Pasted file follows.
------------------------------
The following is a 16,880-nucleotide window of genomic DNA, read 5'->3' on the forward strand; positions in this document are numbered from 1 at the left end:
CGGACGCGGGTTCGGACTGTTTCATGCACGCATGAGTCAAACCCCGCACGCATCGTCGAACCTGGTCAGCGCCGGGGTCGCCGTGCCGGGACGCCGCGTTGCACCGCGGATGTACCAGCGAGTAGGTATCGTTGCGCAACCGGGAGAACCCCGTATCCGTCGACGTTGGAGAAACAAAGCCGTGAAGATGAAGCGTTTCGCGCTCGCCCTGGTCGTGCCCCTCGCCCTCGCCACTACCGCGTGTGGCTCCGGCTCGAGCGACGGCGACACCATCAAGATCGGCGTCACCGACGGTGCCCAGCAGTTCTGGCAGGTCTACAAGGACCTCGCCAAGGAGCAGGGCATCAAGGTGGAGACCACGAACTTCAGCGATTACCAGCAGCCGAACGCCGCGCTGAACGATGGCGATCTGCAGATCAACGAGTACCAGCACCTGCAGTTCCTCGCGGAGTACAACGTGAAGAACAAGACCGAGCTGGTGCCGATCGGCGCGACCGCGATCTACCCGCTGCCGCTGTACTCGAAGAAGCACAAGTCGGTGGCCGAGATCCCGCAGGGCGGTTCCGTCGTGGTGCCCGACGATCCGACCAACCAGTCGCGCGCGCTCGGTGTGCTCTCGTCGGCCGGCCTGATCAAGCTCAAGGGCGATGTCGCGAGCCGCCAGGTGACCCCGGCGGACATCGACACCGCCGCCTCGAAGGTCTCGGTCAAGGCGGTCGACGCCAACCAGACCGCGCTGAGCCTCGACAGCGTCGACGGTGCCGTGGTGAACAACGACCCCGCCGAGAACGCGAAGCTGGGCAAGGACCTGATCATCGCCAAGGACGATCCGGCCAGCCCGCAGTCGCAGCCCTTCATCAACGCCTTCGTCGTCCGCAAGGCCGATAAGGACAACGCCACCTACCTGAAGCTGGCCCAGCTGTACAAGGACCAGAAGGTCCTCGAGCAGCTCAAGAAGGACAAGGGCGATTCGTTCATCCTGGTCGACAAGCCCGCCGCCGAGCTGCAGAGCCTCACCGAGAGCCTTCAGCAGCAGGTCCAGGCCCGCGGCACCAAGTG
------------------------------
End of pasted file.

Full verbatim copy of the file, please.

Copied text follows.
The following is a 16,880-nucleotide window of genomic DNA, read 5'->3' on the forward strand; positions in this document are numbered from 1 at the left end:
CGGACGCGGGTTCGGACTGTTTCATGCACGCATGAGTCAAACCCCGCACGCATCGTCGAACCTGGTCAGCGCCGGGGTCGCCGTGCCGGGACGCCGCGTTGCACCGCGGATGTACCAGCGAGTAGGTATCGTTGCGCAACCGGGAGAACCCCGTATCCGTCGACGTTGGAGAAACAAAGCCGTGAAGATGAAGCGTTTCGCGCTCGCCCTGGTCGTGCCCCTCGCCCTCGCCACTACCGCGTGTGGCTCCGGCTCGAGCGACGGCGACACCATCAAGATCGGCGTCACCGACGGTGCCCAGCAGTTCTGGCAGGTCTACAAGGACCTCGCCAAGGAGCAGGGCATCAAGGTGGAGACCACGAACTTCAGCGATTACCAGCAGCCGAACGCCGCGCTGAACGATGGCGATCTGCAGATCAACGAGTACCAGCACCTGCAGTTCCTCGCGGAGTACAACGTGAAGAACAAGACCGAGCTGGTGCCGATCGGCGCGACCGCGATCTACCCGCTGCCGCTGTACTCGAAGAAGCACAAGTCGGTGGCCGAGATCCCGCAGGGCGGTTCCGTCGTGGTGCCCGACGATCCGACCAACCAGTCGCGCGCGCTCGGTGTGCTCTCGTCGGCCGGCCTGATCAAGCTCAAGGGCGATGTCGCGAGCCGCCAGGTGACCCCGGCGGACATCGACACCGCCGCCTCGAAGGTCTCGGTCAAGGCGGTCGACGCCAACCAGACCGCGCTGAGCCTCGACAGCGTCGACGGTGCCGTGGTGAACAACGACCCCGCCGAGAACGCGAAGCTGGGCAAGGACCTGATCATCGCCAAGGACGATCCGGCCAGCCCGCAGTCGCAGCCCTTCATCAACGCCTTCGTCGTCCGCAAGGCCGATAAGGACAACGCCACCTACCTGAAGCTGGCCCAGCTGTACAAGGACCAGAAGGTCCTCGAGCAGCTCAAGAAGGACAAGGGCGATTCGTTCATCCTGGTCGACAAGCCCGCCGCCGAGCTGCAGAGCCTCACCGAGAGCCTTCAGCAGCAGGTCCAGGCCCGCGGCACCAAGTG